Palimpsest

Palimpsest coverOh, this is a cold book. Its main characters, our four guides who contract the passport to the fantastical city of Palimpsest, are broken individuals all; there is almost no warmth in the very frequent sex they all engage in; and the closer they get to achieving their dream of permanently moving to Palimpsest, the clearer it becomes that for all its wonders, it is like everywhere else a place to live, not an answer. Reviews — Matt Denault, Dan Hartland, Deborah J Brannon, Annalee Newitz — rightly talk about how penetrating the novel is on the relationship between the real and the fantastic. I’m a little surprised that words like possessiveness and selfishness don’t crop up more often; they seem to me necessary to capture the full desolation of the desire that the Palimpsest virus induces, an addictive need to make a place ours, to make it us, to fill ourselves up with it: an need familiar to readers of fantasy that the novel at first mocks, with its absurdly imaginative glimpses of a city that refuse to become a whole, and then, towards the close, seems to concede. The great weakness of Palimpsest, as Dan is most forceful in articulating, is that to this end its characters are tools, not players, and they can feel a little thin, not to mention hapless (perhaps particularly the two men; the two women felt more sharply defined to me throughout). All four are victims of the story, not shapers of it — a feeling reinforced by the highly structured, highly stylised nature of the book, which clinically cycles between the characters, forcing more direction onto them than their individual lives ever seem to contain. But perhaps this is a final chill irony: an unresolvable struggle between the irresistable artifices of stories and something more fluid, less satisfying, that we have to try to recognise as life.

11 Responses to “Palimpsest”

  1. Lois Tilton Says:

    I have come to distrust books with covers showing a woman’s decorated back.

  2. Niall Says:

    Well, in this case there is a plot reason; when you sleep with a carrier of the Palimpsest virus, the visible confirmation of infection is that a tattoo appears somewhere on your body, a miniature map of the part of city you can travel to. As you sleep with more carriers, you get more tattoos (and pass yours on), and become able to access more of the city.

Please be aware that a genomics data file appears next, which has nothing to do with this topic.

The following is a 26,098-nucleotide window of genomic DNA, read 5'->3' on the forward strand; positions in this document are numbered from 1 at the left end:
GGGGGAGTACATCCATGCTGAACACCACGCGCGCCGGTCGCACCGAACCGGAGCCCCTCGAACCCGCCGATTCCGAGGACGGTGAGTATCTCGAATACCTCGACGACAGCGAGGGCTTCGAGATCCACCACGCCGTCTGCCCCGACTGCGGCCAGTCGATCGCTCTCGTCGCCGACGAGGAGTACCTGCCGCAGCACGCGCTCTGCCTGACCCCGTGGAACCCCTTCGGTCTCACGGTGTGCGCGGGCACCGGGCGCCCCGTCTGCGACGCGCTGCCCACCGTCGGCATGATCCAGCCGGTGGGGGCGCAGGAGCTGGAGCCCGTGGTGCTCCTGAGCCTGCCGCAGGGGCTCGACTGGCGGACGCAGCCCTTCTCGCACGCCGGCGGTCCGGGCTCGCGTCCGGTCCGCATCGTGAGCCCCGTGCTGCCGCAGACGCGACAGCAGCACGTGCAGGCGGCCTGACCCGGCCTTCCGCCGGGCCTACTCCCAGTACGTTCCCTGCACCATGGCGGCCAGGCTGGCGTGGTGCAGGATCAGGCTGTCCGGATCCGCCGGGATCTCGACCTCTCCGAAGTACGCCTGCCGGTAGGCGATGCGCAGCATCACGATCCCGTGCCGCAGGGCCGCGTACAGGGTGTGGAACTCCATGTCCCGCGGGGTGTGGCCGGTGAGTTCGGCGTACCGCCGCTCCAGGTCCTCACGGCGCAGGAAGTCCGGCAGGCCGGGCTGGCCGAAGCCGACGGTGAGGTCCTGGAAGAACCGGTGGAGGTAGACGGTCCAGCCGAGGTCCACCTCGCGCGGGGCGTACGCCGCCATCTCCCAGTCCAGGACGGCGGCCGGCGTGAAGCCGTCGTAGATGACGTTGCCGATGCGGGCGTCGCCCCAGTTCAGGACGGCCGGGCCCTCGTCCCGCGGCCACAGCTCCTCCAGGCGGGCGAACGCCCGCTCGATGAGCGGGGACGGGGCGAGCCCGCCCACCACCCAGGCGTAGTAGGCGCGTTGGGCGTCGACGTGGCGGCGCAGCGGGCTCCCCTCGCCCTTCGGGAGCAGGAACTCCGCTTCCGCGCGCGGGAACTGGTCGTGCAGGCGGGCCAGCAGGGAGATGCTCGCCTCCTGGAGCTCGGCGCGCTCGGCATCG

3. Lois Tilton Says:

    Yet this could equally have been depicted as a tattoo on a man’s chest or butt, I should think.

  4. Alexander Says:

    Although I wouldn’t say this merits dismissing the book, quite often publishing groups are stupid and sensationalist in their form of promotion.

    On the actual work, I liked it quite a lot, it made an interesting juxtaposition to Mieville’s The City & the City–in that the inhabitants trying to repress the strangeness, with Palimpsest the characters obsessively seeking the strangeness and thereby exposing their own emptiness. Quite an impressive accomplishment all things considered.

  5. Niall Says:

    Yeah, it’s been a good year for speculative cities. If you liked Mieville and Valente, I recommend The Other City by Michal Ajvaz — which for my money explores some of the same ideas as Mieville’s book, about personal and collective urban environments and about otherness in cities, more interestingly. (But we know I’m one of the like three people who didn’t think The City & The City was a heartbreaking work of staggering genius.)

  6. Adam Roberts Says:

    Who are the other two?

  7. Niall Says:

    Dan and Jeff VanderMeer, I think.

  8. Matt Denault Says:

    Lois, Palimpsest is in many ways the antithesis of the clichéd tramp-stamp mode of urban fantasy. I don’t know if whoever picked the cover knew this and had a strong sense of irony, was trying to tap into a current hot market, or maybe a bit of both. There’s a lot of sex, but little angst over romantic pairings; systems manipulating individuals more often than the reverse; a woman who is strong not because she knows kung-fu but because she commands armies, whose power comes not from demons but from industry. When I was thinking of how to frame my review of the book, Palimpsest as anti-urban fantasy was one approach I seriously considered.

    Indeed that’s one of the reasons that Palimpsest is one of my favorites of 2009: I can imagine writing so many interesting reviews of it. There’s the review that I did write; there’s the anti-urban fantasy take; there’s the one that focuses on gender and sexuality; there’s the one that compares it with Chris Barzak’s The Love We Share Without Knowing, two works written by 30-ish authors who have spent time in both Japan and Ohio, that deal with meetings of cultures, subcultures, despair, and (out of all that) a somewhat ambiguous sense of belonging.

    Of course my other favorite 2009 release so far was The City & The City. I really need to find the time to write something about it. Partly, its staggering genius is of course that its ideas are far more broadly applicable than just to cities; partly it’s what it does as a meta-mystery, which has tended to be under-appreciated by SF&F fans; partly it’s what it does with the general idea of story, which I think is where the most fruitful comparisons to Palimpsest could be made.

    As opposed to cities, I wonder if we could instead say that it’s been a good year for meta? I mean, I haven’t even read Yellow Blue Tibia yet (later this month!) but there was Berry’s Manual of Detection, Palimpsest, The City & The City….

    Or maybe it’s just that I have a tendency to see meta in anything I like.

  9. The Books of 2009 « Torque Control Says:

    [...] only from a small press). Some novels, certainly, left me underwhelmed – Catherynne Valente’s Palimpsest, Adam Roberts’ Yellow Blue Tibia, The City & The City and perhaps Joe Abercrombie’s Best [...]


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